The KMT spends more than NT$200 million (US$6.68 million) annually, so it must reduce expenditures and increase its revenue, he said.
Lee Cho-ping (李昭平), who resigned from the CSC last week, agreed with Lin’s proposal to have older members step down.
The party must reform completely and allow its younger members to take on more responsibilities if it is to improve, he said.
However, CSC member Lu Hsueh-chang (呂學樟) said the key to reform should be passion, not age.
KMT regulations state that anyone who is a Central Committee or Central Advisory Committee member can take part in the CSC election, and there is no ban on those older than 60 from running, Lu said.
KMT legislator-at-large nominee Yen Yu-lan (葉毓蘭) said that Lin’s proposal could constitute age discrimination.
The party should include as many people as possible in its reforms, instead of “viewing things in black and white,” she told reporters in Taichung.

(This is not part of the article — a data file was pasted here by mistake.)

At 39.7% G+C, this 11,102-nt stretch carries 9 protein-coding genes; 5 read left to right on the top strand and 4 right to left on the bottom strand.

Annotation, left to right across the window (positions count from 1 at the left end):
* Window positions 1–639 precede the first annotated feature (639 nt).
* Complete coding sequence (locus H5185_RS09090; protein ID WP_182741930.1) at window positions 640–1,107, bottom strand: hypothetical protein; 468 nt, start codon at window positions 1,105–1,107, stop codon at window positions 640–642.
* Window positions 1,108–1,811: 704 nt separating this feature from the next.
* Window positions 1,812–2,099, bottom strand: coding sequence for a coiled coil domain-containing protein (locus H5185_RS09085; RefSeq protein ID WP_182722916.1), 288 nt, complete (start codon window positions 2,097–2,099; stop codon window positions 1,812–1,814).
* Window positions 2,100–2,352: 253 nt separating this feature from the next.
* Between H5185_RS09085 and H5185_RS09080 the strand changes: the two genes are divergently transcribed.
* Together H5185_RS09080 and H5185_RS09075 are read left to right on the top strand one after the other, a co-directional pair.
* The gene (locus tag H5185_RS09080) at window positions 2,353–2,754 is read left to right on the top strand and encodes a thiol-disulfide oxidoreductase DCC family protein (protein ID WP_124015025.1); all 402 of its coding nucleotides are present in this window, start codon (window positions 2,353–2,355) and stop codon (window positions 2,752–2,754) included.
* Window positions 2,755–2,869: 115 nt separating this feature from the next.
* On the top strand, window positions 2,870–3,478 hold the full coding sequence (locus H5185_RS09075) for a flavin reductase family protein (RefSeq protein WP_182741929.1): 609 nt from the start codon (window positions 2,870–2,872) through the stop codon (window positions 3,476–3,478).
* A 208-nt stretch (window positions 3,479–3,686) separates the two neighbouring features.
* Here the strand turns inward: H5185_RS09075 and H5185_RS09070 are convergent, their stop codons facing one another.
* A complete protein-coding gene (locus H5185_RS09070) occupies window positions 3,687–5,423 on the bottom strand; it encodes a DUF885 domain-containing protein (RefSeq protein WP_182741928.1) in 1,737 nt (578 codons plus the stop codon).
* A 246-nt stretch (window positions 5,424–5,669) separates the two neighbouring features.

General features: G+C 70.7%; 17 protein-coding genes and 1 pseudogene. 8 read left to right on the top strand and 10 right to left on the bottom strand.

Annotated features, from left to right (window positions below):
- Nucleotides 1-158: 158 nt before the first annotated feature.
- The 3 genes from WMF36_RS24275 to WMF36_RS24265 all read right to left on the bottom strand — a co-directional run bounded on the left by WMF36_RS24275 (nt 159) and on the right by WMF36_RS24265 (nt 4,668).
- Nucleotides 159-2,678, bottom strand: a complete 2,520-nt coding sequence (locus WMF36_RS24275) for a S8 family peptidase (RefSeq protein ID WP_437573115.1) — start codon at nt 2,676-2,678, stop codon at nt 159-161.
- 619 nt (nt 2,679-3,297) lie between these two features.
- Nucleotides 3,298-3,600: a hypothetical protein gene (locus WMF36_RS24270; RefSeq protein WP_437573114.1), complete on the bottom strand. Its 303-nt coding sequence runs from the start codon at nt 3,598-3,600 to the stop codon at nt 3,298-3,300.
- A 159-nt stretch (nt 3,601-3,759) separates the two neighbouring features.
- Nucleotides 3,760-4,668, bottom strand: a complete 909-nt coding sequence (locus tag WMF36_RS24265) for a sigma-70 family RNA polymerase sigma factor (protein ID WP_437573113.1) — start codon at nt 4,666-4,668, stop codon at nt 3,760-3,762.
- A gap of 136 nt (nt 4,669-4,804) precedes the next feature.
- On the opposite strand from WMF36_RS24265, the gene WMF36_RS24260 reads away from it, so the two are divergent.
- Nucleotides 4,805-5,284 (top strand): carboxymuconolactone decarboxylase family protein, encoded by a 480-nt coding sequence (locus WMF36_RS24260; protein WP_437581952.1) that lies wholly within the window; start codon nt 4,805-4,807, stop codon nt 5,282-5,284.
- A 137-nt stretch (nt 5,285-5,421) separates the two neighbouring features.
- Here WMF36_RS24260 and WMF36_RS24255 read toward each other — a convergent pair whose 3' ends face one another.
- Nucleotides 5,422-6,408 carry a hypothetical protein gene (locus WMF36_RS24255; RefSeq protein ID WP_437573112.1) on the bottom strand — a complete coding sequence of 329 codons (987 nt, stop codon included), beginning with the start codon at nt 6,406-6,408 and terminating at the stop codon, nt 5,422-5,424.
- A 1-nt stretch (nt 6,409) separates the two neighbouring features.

Additional reporting by Lin Liang-sheng and Chang Ching-ya
‘NO EQUILIBRIUM’: Taiwan’s increased defense spending is a good step, but it needs to do more to have the ability to deter aggression from China, a senior US official said The US plans to sell as many as seven major weapons systems — including mines, cruise missiles and drones — to Taiwan, four people familiar with the discussions said. Pursuing seven sales at once is a rare departure from years of precedent in which US military sales to Taiwan were spaced out and carefully calibrated to minimize tensions with Beijing. However, US President Donald Trump’s administration has this year become more aggressive with China, and the sales would land as relations between Beijing and Washington are at their lowest point in decades over accusations of spying, lingering trade tensions, disputes about the